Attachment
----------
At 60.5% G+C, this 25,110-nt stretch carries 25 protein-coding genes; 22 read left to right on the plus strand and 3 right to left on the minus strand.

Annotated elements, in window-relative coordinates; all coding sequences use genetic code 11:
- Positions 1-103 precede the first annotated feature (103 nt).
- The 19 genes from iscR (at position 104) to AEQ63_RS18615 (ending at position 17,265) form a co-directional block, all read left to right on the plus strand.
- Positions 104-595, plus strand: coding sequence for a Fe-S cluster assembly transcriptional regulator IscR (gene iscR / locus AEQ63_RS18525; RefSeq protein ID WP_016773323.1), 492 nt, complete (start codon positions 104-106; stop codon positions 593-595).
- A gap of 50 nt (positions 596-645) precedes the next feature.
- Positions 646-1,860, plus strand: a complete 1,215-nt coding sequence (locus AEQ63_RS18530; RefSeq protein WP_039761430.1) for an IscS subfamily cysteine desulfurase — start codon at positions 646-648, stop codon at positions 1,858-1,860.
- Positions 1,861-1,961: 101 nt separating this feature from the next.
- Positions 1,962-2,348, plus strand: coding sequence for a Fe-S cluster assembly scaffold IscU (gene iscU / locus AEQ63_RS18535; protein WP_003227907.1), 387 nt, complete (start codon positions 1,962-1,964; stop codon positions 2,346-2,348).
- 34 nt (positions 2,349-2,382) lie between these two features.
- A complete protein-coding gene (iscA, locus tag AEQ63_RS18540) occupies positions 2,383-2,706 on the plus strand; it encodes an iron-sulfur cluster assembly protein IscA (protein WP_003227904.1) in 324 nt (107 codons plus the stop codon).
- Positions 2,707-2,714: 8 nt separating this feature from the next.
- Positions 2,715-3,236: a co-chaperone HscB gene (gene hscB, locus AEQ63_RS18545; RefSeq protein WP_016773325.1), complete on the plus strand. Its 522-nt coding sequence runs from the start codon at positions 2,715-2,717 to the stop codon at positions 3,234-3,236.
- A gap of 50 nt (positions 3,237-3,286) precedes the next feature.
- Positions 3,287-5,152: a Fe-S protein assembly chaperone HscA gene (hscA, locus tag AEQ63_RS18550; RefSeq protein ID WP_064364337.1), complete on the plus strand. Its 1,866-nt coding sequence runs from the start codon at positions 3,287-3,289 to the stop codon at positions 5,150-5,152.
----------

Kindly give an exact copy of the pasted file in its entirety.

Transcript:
At 60.5% G+C, this 25,110-nt stretch carries 25 protein-coding genes; 22 read left to right on the plus strand and 3 right to left on the minus strand.

Annotated elements, in window-relative coordinates; all coding sequences use genetic code 11:
- Positions 1-103 precede the first annotated feature (103 nt).
- The 19 genes from iscR (at position 104) to AEQ63_RS18615 (ending at position 17,265) form a co-directional block, all read left to right on the plus strand.
- Positions 104-595, plus strand: coding sequence for a Fe-S cluster assembly transcriptional regulator IscR (gene iscR / locus AEQ63_RS18525; RefSeq protein ID WP_016773323.1), 492 nt, complete (start codon positions 104-106; stop codon positions 593-595).
- A gap of 50 nt (positions 596-645) precedes the next feature.
- Positions 646-1,860, plus strand: a complete 1,215-nt coding sequence (locus AEQ63_RS18530; RefSeq protein WP_039761430.1) for an IscS subfamily cysteine desulfurase — start codon at positions 646-648, stop codon at positions 1,858-1,860.
- Positions 1,861-1,961: 101 nt separating this feature from the next.
- Positions 1,962-2,348, plus strand: coding sequence for a Fe-S cluster assembly scaffold IscU (gene iscU / locus AEQ63_RS18535; protein WP_003227907.1), 387 nt, complete (start codon positions 1,962-1,964; stop codon positions 2,346-2,348).
- 34 nt (positions 2,349-2,382) lie between these two features.
- A complete protein-coding gene (iscA, locus tag AEQ63_RS18540) occupies positions 2,383-2,706 on the plus strand; it encodes an iron-sulfur cluster assembly protein IscA (protein WP_003227904.1) in 324 nt (107 codons plus the stop codon).
- Positions 2,707-2,714: 8 nt separating this feature from the next.
- Positions 2,715-3,236: a co-chaperone HscB gene (gene hscB, locus AEQ63_RS18545; RefSeq protein WP_016773325.1), complete on the plus strand. Its 522-nt coding sequence runs from the start codon at positions 2,715-2,717 to the stop codon at positions 3,234-3,236.
- A gap of 50 nt (positions 3,237-3,286) precedes the next feature.
- Positions 3,287-5,152: a Fe-S protein assembly chaperone HscA gene (hscA, locus tag AEQ63_RS18550; RefSeq protein ID WP_064364337.1), complete on the plus strand. Its 1,866-nt coding sequence runs from the start codon at positions 3,287-3,289 to the stop codon at positions 5,150-5,152.